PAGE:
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The Prince George’s County Maryland county executive, in his frustration over the performance of the school system has proposed to shift many of the responsibility for the school system from the elected school board to the county government. In the mist of the discussions the education reporter for the Washington post has put forth a piece arguing that the success in the Prince George’s school system on advance placement test not be lost in the discussions. He characterizes the AP testing as the “overlooked successes.”
The piece is very short on data demonstrating the successes that the reporter claims exist. He provides numbers for only two high schools in the county. For one he says:
Oxon Hill High School, 45 percent low income, jumped from 490 to 754 AP tests in that same period, and raised its passing rate from 15 to 17 percent.
The time period refers to is never adequately given in the writeup. I was surprised that anyone would be bragging about improving a passing rate form 15 to 17 percent!
Jay Mathews, the author of the piece likes to make the case that exposure to AP level coursework is significant even if the students to not pass the AP tests. He claim there has been a significant increase in the number of students taking the tests and in the number passing the tests in the county.
What do the numbers show? In the end it is clear that this is a case of using the wrong data to make conclusions while ignoring the better data that is readily available.
Let’s start with the number of test takers. Data available from the College Board web site show that nationwide the number of test takers has increased by 102 percent. In Maryland the number has increased by 122 percent. Numbers available from the Prince George’s school system show an increase of 167 percent. Thus it looks like the Prince George’s school system is improving relative to the state and the country. I have not found the key number which is what proportion of the graduating class in Prince George’s county are taking the AP tests.
Performance can not be measured just in terms of the numbers of test takers. If taking more test is an indicator of improvement then the pass rate for the tests needs to reflect that improvement. SAT scores should be increasing. If the improvements are not measurable then they likely did not happen. The county executives frustration is that performance is not where it should be by his measures. Looking at the AP pass rates I have to agree with him. In 2012 results passing grades of three or better was achieved in 2,437 tests out of the 8,951 test taken in the county for a pass rate of 27.2 percent. The comparable figures for the state was 61.3 percent and for public schools nationwide the number was 57.2 percent. The county lags far behind both. Is the situation improving as claimed by Jay Mathews? The comparable numbers for 2007 were 34.7 percent for the county, 62.2 percent for the state and 57.2 percent for the nation. The answer is a resounding no! Even more disconcerting are the scores on the individual AP tests. In the Calculus AB test 85 percent of the scores were a one. This compares to 24.9% at the national level. In fact at the national level 30.6% receive a score of five. In a field near and dear to my heart 70 percent of the scores on the statistics test were a one. The comparable number for the nation was 12.2%. (As a note the nation numbers and some of the state numbers are posted by the College Board at their website. The Prince George’s school system emailed me copes of their 2007 and 2012 reports. These reports show more detail on the scores among the test takers. They are apparently not available online.)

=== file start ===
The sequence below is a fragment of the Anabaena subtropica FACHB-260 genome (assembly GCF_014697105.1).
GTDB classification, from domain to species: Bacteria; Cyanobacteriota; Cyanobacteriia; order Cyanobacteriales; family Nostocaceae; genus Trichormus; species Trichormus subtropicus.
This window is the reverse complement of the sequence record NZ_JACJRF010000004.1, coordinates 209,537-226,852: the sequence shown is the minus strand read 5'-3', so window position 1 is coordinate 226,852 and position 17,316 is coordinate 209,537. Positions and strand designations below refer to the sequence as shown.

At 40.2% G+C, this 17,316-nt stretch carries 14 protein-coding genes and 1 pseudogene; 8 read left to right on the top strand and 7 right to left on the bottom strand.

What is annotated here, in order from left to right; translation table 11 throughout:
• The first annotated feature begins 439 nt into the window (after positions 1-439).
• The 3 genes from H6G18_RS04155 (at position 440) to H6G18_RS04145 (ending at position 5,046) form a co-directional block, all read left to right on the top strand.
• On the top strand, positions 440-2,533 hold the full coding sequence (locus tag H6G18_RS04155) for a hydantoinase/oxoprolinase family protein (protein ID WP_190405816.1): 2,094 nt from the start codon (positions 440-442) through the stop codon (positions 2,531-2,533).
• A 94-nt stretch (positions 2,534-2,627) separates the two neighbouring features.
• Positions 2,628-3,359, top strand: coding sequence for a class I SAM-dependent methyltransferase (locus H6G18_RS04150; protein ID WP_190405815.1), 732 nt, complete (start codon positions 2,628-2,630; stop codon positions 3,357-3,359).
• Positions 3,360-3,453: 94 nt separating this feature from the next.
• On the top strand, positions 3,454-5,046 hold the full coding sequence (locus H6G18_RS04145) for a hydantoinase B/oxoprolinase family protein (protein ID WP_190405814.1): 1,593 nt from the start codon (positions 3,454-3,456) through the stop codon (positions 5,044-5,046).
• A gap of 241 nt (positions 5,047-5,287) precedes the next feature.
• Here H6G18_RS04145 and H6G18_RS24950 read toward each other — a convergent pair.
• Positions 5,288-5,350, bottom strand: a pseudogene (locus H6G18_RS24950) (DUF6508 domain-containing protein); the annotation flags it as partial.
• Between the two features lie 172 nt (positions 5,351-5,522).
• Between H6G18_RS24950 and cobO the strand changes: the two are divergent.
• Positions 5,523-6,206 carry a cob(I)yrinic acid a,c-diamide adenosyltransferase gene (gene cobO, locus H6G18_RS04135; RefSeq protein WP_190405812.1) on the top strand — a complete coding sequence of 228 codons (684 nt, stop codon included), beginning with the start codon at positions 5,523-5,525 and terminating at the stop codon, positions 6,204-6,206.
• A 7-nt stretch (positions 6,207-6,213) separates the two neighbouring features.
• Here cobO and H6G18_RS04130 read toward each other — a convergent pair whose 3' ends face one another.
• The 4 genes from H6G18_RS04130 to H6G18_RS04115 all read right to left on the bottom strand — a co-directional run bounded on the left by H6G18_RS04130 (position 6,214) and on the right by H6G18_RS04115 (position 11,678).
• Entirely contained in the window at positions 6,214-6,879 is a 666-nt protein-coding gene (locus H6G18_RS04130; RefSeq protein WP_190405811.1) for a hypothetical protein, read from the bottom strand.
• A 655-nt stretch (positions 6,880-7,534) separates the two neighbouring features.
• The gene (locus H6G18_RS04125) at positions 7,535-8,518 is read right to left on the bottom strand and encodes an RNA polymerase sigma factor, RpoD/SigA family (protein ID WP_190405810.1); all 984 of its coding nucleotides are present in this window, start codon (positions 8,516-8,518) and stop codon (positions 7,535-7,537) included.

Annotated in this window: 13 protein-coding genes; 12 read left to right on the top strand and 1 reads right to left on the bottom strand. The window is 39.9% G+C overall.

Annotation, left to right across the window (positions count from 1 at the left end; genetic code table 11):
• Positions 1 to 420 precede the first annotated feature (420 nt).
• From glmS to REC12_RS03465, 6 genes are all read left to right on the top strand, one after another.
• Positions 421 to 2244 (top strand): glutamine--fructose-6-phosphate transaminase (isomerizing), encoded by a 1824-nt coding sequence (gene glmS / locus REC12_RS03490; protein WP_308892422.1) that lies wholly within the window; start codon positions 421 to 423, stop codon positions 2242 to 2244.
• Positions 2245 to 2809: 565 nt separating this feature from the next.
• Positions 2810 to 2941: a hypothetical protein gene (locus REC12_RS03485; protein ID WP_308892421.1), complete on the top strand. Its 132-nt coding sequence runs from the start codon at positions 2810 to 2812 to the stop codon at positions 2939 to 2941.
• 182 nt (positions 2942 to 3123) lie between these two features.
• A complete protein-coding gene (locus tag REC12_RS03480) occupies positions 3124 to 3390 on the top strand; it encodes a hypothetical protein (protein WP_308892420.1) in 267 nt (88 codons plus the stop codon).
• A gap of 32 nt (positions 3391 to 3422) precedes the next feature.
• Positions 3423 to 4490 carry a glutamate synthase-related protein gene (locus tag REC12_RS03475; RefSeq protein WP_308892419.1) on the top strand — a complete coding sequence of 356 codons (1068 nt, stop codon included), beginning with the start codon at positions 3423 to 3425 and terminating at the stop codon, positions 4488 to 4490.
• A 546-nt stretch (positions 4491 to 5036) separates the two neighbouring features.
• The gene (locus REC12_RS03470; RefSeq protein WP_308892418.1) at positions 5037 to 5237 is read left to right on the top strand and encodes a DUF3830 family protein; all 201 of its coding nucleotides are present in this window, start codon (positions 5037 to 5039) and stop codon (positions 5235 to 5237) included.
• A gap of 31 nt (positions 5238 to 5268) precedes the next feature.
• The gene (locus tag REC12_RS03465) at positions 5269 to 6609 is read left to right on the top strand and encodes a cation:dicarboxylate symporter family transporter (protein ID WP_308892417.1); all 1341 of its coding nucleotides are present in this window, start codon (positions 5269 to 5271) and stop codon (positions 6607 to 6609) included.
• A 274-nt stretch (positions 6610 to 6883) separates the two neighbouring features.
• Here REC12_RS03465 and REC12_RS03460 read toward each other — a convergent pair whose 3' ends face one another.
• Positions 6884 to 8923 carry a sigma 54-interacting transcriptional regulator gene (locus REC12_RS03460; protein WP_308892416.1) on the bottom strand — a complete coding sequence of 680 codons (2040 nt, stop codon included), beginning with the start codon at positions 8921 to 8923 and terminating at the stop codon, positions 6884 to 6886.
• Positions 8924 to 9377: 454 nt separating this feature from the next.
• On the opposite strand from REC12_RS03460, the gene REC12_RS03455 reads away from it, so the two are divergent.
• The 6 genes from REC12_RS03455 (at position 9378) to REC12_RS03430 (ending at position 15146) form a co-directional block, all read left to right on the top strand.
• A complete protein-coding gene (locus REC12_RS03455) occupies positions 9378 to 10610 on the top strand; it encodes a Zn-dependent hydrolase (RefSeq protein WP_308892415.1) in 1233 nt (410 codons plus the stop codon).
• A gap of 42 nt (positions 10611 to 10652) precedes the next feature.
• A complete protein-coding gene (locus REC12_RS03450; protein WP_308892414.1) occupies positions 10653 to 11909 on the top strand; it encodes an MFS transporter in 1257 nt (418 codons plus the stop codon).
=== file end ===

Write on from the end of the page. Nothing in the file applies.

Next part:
Perhaps AP test scores are not the best measure of improvement. The county also tabulates SAT scores as well in their annual report. The mean critical reading score declined from 446 in 2002 to 433 in 2012. The mean mathematics score has declined from 441 to 422 in the same time period. Certainly if Jay Mathews is correct and students are benefiting from exposure to the AP classes then the results should be showing up in the SAT scores. That is apparently not happening.
The current system has clearly not brought improvements. The proposed changes may not work either. But clearly changes to the system are justified.